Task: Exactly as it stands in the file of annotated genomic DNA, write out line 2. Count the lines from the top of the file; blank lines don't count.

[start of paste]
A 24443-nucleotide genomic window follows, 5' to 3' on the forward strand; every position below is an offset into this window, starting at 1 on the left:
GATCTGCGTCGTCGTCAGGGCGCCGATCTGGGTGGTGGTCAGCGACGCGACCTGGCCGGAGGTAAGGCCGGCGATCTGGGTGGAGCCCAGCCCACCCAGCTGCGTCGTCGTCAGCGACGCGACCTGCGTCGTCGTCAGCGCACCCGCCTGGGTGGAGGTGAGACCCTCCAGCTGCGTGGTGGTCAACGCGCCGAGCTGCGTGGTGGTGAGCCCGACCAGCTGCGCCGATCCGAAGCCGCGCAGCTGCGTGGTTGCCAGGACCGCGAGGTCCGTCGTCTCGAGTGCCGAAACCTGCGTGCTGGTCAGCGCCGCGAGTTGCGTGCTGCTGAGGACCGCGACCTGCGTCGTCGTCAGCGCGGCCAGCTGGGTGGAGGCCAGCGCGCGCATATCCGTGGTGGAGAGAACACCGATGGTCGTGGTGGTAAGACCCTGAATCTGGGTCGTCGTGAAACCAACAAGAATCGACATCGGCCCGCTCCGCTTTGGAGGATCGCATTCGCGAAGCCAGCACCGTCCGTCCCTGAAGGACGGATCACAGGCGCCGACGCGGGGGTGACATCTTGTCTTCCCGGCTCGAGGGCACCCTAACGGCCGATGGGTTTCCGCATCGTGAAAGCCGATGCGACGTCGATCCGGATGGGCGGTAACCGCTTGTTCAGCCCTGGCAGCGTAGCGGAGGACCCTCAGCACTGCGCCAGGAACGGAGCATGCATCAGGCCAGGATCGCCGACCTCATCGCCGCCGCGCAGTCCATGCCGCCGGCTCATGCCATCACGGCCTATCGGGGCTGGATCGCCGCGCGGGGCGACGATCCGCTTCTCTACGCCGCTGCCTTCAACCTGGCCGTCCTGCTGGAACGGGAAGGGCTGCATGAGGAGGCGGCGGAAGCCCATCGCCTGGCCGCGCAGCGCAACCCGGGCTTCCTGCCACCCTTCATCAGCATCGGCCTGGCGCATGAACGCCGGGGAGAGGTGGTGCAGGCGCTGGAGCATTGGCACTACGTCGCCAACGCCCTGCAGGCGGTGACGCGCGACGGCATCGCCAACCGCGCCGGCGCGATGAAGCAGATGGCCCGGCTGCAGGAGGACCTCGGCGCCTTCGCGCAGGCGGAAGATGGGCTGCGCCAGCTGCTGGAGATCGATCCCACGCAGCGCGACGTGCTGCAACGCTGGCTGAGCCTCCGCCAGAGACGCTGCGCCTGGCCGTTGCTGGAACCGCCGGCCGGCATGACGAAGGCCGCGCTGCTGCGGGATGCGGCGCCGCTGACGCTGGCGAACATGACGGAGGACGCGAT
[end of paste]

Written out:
GATCTGCGTCGTCGTCAGGGCGCCGATCTGGGTGGTGGTCAGCGACGCGACCTGGCCGGAGGTAAGGCCGGCGATCTGGGTGGAGCCCAGCCCACCCAGCTGCGTCGTCGTCAGCGACGCGACCTGCGTCGTCGTCAGCGCACCCGCCTGGGTGGAGGTGAGACCCTCCAGCTGCGTGGTGGTCAACGCGCCGAGCTGCGTGGTGGTGAGCCCGACCAGCTGCGCCGATCCGAAGCCGCGCAGCTGCGTGGTTGCCAGGACCGCGAGGTCCGTCGTCTCGAGTGCCGAAACCTGCGTGCTGGTCAGCGCCGCGAGTTGCGTGCTGCTGAGGACCGCGACCTGCGTCGTCGTCAGCGCGGCCAGCTGGGTGGAGGCCAGCGCGCGCATATCCGTGGTGGAGAGAACACCGATGGTCGTGGTGGTAAGACCCTGAATCTGGGTCGTCGTGAAACCAACAAGAATCGACATCGGCCCGCTCCGCTTTGGAGGATCGCATTCGCGAAGCCAGCACCGTCCGTCCCTGAAGGACGGATCACAGGCGCCGACGCGGGGGTGACATCTTGTCTTCCCGGCTCGAGGGCACCCTAACGGCCGATGGGTTTCCGCATCGTGAAAGCCGATGCGACGTCGATCCGGATGGGCGGTAACCGCTTGTTCAGCCCTGGCAGCGTAGCGGAGGACCCTCAGCACTGCGCCAGGAACGGAGCATGCATCAGGCCAGGATCGCCGACCTCATCGCCGCCGCGCAGTCCATGCCGCCGGCTCATGCCATCACGGCCTATCGGGGCTGGATCGCCGCGCGGGGCGACGATCCGCTTCTCTACGCCGCTGCCTTCAACCTGGCCGTCCTGCTGGAACGGGAAGGGCTGCATGAGGAGGCGGCGGAAGCCCATCGCCTGGCCGCGCAGCGCAACCCGGGCTTCCTGCCACCCTTCATCAGCATCGGCCTGGCGCATGAACGCCGGGGAGAGGTGGTGCAGGCGCTGGAGCATTGGCACTACGTCGCCAACGCCCTGCAGGCGGTGACGCGCGACGGCATCGCCAACCGCGCCGGCGCGATGAAGCAGATGGCCCGGCTGCAGGAGGACCTCGGCGCCTTCGCGCAGGCGGAAGATGGGCTGCGCCAGCTGCTGGAGATCGATCCCACGCAGCGCGACGTGCTGCAACGCTGGCTGAGCCTCCGCCAGAGACGCTGCGCCTGGCCGTTGCTGGAACCGCCGGCCGGCATGACGAAGGCCGCGCTGCTGCGGGATGCGGCGCCGCTGACGCTGGCGAACATGACGGAGGACGCGAT